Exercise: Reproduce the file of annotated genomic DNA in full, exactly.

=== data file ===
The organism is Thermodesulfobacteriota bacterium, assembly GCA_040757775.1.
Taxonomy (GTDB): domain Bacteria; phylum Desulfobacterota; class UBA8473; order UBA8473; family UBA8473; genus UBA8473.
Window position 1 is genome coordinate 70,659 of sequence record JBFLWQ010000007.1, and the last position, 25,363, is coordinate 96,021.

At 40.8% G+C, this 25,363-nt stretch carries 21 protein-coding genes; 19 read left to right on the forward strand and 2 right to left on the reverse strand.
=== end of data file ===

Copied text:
The organism is Thermodesulfobacteriota bacterium, assembly GCA_040757775.1.
Taxonomy (GTDB): domain Bacteria; phylum Desulfobacterota; class UBA8473; order UBA8473; family UBA8473; genus UBA8473.
Window position 1 is genome coordinate 70,659 of sequence record JBFLWQ010000007.1, and the last position, 25,363, is coordinate 96,021.

At 40.8% G+C, this 25,363-nt stretch carries 21 protein-coding genes; 19 read left to right on the forward strand and 2 right to left on the reverse strand.